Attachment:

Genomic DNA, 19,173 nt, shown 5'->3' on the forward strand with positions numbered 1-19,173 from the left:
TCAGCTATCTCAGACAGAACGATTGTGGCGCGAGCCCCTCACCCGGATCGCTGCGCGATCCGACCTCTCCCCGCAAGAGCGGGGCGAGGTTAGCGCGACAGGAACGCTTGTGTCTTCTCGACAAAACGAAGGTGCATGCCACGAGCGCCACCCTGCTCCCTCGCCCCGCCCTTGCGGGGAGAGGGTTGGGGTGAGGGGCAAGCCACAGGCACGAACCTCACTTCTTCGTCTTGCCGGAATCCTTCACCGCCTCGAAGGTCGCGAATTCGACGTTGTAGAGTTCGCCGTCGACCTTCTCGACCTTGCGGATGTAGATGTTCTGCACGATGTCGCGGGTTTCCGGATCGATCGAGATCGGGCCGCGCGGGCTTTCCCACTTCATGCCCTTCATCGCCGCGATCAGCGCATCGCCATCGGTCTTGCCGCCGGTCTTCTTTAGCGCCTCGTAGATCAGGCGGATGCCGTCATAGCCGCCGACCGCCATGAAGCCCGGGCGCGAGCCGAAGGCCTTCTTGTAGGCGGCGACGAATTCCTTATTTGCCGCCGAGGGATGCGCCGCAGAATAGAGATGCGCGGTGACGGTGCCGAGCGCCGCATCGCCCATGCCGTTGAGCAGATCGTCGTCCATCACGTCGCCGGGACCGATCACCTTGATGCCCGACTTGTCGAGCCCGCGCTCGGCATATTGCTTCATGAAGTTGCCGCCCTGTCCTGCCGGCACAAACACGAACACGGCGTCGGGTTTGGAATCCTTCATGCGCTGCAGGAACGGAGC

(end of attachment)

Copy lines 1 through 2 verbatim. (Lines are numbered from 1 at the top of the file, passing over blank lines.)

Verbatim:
Genomic DNA, 19,173 nt, shown 5'->3' on the forward strand with positions numbered 1-19,173 from the left:
TCAGCTATCTCAGACAGAACGATTGTGGCGCGAGCCCCTCACCCGGATCGCTGCGCGATCCGACCTCTCCCCGCAAGAGCGGGGCGAGGTTAGCGCGACAGGAACGCTTGTGTCTTCTCGACAAAACGAAGGTGCATGCCACGAGCGCCACCCTGCTCCCTCGCCCCGCCCTTGCGGGGAGAGGGTTGGGGTGAGGGGCAAGCCACAGGCACGAACCTCACTTCTTCGTCTTGCCGGAATCCTTCACCGCCTCGAAGGTCGCGAATTCGACGTTGTAGAGTTCGCCGTCGACCTTCTCGACCTTGCGGATGTAGATGTTCTGCACGATGTCGCGGGTTTCCGGATCGATCGAGATCGGGCCGCGCGGGCTTTCCCACTTCATGCCCTTCATCGCCGCGATCAGCGCATCGCCATCGGTCTTGCCGCCGGTCTTCTTTAGCGCCTCGTAGATCAGGCGGATGCCGTCATAGCCGCCGACCGCCATGAAGCCCGGGCGCGAGCCGAAGGCCTTCTTGTAGGCGGCGACGAATTCCTTATTTGCCGCCGAGGGATGCGCCGCAGAATAGAGATGCGCGGTGACGGTGCCGAGCGCCGCATCGCCCATGCCGTTGAGCAGATCGTCGTCCATCACGTCGCCGGGACCGATCACCTTGATGCCCGACTTGTCGAGCCCGCGCTCGGCATATTGCTTCATGAAGTTGCCGCCCTGTCCTGCCGGCACAAACACGAACACGGCGTCGGGTTTGGAATCCTTCATGCGCTGCAGGAACGGAGC